r  APU r i  m
No more than m comparisons can be saved at U r
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Contributing
to cr , n only
?
?
?
?
r
S3
Contributing
to cr , n and cU
r
,n
Ur
• Comparisons with AP between r and U r:
S3 
•
U r 1
  M  AP  (i 1), i   lm
AP r
i
No more than m comparisons can be saved at U r
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• So we are able to bound:
c1,n  c1,r  cr ,n   S1  S 2  S3  m 2  lm
• We have shown:
c1,n  c1,r  cr ,n  a
• Now we are able to apply the Subadditive
Ergodic Theorem.
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KMP: Different Modeling Assumptions
• Deterministic Model:
Text and pattern are non random.
• Semi-Random Model:
Text is a realization of a stationary and ergodic
sequence, pattern is given.
• Stationary model:
Both text and pattern are realizations of a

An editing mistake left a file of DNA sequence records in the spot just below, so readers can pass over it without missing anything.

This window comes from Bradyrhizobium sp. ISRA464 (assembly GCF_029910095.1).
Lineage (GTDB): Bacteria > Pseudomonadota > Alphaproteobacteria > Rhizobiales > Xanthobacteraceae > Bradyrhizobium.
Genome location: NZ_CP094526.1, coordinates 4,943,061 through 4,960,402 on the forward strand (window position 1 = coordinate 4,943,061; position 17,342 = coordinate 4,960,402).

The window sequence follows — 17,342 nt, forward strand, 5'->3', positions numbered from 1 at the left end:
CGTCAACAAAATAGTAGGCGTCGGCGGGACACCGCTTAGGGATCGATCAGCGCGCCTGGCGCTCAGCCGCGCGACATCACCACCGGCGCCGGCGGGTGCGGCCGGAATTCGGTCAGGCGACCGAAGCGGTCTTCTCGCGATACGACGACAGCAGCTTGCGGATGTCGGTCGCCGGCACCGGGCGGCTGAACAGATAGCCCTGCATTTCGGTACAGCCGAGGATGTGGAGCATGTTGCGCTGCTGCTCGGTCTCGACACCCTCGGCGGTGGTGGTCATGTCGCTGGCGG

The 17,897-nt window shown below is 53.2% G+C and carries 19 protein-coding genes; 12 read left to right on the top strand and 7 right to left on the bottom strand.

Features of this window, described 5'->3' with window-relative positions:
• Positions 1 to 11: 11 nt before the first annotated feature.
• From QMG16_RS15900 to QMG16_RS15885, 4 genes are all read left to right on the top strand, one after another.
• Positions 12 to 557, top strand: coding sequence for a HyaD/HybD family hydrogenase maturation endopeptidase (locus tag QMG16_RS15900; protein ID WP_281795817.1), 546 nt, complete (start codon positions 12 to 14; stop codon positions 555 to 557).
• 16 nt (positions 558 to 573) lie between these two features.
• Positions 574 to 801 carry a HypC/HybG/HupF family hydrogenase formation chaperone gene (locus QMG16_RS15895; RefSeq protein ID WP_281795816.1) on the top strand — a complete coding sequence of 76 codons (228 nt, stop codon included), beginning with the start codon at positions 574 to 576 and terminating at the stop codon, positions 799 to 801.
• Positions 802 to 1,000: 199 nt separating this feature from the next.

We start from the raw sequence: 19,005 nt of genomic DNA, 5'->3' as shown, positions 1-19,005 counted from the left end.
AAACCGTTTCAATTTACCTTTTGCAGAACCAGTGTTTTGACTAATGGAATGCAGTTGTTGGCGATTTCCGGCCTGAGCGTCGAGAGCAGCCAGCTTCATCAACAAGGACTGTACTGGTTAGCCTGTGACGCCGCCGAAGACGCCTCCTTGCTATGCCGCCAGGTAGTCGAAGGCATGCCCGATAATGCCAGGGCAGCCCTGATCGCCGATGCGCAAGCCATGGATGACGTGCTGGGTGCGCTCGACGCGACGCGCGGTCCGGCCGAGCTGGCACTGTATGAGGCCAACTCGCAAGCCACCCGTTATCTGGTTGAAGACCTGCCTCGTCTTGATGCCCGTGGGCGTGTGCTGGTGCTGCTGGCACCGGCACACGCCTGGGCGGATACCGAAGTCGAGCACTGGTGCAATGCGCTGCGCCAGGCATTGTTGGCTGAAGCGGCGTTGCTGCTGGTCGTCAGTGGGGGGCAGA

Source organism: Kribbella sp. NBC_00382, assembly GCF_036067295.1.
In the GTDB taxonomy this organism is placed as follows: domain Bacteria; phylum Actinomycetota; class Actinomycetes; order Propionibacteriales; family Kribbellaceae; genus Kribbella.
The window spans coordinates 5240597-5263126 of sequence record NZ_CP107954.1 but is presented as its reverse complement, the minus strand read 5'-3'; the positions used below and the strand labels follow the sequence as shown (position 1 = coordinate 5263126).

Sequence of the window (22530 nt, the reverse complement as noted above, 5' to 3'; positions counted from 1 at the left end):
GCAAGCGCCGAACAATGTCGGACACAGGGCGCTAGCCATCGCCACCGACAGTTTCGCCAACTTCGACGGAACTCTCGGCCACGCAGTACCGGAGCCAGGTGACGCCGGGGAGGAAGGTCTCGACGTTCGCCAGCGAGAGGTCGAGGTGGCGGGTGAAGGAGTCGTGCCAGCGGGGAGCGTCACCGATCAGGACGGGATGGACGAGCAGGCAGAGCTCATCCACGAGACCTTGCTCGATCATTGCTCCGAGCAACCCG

stationary and ergodic sequence.
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KMP: Applying the Subadditive Ergodic Theorem
• We have shown: cn is (almost) subadditive
• Deterministic Model:
max t cn t , p 
lim
 1 ( p )
n 
n
• Semi-Random Model:
Cn ( p )
lim
  2 ( p ) (a.s.)
n 
n
Et Cn ( p)
lim
  2 ( p)
n 
n
• Stationary Model: lim Et , p Cn   
3
n 
n
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KMP: Applying Azuma's Inequality
• C n satisfies:


Cn T1 ,, Ti ,, Tn   Cn T1 ,, Tˆi ,, Tn  2m 2
where Tˆ is an independent copy of T .
i
i
• So, using Azuma's Inequality:
2




n
1  o1
Pr Cn  n  n   2 exp  
2
 2  n  2m

• C n is concentrated around its mean:
ECn   n1  o1
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Conclusion
• Using the Subadditive Ergodic Theorem we can
show there exists a linearity constant for the
worst and average case resp.
KMP has linear complexity.
• The Subadditive Ergodic Theorem proves the
existence of this constant but says nothing how
to compute it.
• Using Azuma's Inequality we can show that the
number of comparisons is well concentrated
around its mean.